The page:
Most dealers and resellers are awash with valuable data that could make a significant difference to their bottom line, if used correctly, writes Kevin Falconer, GM at Channel Data.

Customer lists, sales data, market research, even complaints lodged by irate users, can be put to work to boost business and manage customer relationships more effectively. Unfortunately, this data is rarely analysed or put to productive use because many small business owners often neglect to apply core marketing principles to attract and retain clients.
This is where data mining is able to play a significant role. Data mining – sometimes referred to as data or knowledge discovery – is the analysis of corporate data from a number of perspectives with the goal of refining it into information that can be used to increase turnover and cut operating costs.
Sophisticated data mining software is able to summarise and categorise data while finding correlations or patterns among many hundreds of fields in large relational databases.
Data mining is not a new science. It has been around for many years. However, new developments in computer processing power and disk storage solutions are sharpening the accuracy of data analysis and reducing the costs associated with these systems.
Today, even the smallest computer reseller can benefit greatly from data mining technology. The knowledge gained, if used effectively, is capable of putting the humblest ‘mom-and-pop’ store ahead of the big warehouse chains when it comes to customer service and retention.
Data mining consists of four key phases:
* The extraction, transformation and loading of data onto the system;
* The storage and management of data in a multi-dimensional database;
* The analysis of the data by application software; and
* Presentation of the data as knowledge in an easily understandable format.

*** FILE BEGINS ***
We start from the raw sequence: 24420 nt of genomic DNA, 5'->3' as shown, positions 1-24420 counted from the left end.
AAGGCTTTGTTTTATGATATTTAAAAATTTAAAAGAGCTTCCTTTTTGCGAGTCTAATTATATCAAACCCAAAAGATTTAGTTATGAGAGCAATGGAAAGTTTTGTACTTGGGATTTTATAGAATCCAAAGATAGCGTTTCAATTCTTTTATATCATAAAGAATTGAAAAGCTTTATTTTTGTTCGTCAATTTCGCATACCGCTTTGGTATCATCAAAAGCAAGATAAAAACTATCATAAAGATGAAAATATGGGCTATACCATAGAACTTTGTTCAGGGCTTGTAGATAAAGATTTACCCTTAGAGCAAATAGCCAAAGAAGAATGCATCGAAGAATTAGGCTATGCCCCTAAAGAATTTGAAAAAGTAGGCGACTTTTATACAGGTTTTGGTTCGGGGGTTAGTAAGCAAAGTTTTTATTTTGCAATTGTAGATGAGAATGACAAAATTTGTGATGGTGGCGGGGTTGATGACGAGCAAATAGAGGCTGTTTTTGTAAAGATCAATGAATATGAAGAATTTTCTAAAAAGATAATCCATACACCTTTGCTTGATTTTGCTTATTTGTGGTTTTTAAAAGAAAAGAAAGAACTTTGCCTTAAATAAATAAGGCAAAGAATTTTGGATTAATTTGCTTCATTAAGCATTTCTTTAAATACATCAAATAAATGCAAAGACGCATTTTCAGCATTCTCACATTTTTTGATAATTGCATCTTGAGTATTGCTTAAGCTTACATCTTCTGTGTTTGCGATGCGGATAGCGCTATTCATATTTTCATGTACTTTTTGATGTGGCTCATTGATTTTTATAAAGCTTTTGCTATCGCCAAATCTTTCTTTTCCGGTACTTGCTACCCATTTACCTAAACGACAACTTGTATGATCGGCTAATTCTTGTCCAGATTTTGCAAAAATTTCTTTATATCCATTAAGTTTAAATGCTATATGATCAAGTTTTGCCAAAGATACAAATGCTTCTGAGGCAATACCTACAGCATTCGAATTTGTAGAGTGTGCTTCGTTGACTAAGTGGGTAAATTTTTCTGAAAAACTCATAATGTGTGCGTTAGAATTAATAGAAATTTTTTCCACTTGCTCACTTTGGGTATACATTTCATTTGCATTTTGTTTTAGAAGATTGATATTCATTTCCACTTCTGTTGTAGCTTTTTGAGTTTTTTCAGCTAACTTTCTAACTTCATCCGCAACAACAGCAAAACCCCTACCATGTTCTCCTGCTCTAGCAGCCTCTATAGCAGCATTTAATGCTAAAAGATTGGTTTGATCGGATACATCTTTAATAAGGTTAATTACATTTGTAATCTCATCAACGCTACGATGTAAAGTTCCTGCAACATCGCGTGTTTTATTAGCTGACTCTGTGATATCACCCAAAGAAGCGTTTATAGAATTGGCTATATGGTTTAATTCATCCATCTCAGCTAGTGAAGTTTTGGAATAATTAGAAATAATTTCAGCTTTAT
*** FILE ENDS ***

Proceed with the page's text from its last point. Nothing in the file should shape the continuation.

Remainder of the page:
To accommodate these requirements, all that is needed is access to the data storage repositories within the business. These contain operational or transactional data – such as sales, cost, stock holdings, payroll information and accounting – and non-operational data, such as industry sales figures, forecast data and macro economic data.
Once analysed and the patterns, associations or relationships defined, the data should be available as useful information. For example, the analysis of point-of-sale transaction data can yield important information on which products are selling fastest and when the most sales are logged.
As more and more data is mined and converted into knowledge historical patterns will crystallise and trend lines will become evident. Judicious application of this information can assist with the long-term management of customer relationships.
In many businesses the Pareto principle – the 80/20 rule – applies. This often prompts sales staff to emphasise service to the majority of customers (the 80%) who, while making the most demands, generate the least profit – while neglecting the needs of the small percentage (the 20%) of customers who are the most profitable.
It is therefore vitally important to be able to recognise profitable customers and identify the characteristics that define them. When changes in their purchasing behaviour are noted, this can be either present an opportunity to the business to follow the trend, of a threat that will need to be promptly addressed.
The acceptance of data mining as a technology is growing rapidly, evolving to the extent that businesses so equipped will be able to counter the marketing activities of opposition organisations with effective, targeted campaigns of their own. Accurate, up-to-date customer information will give sales staff many cross-sell, up-sell and repeat-sales opportunities.
Data mining, integrated into modern customer relationship management solutions are already enabling IT reseller businesses to grow the ‘lifetime value’ of their customers and so assume leadership positions in the IT industry – whether their target market is individual end users or corporate clients.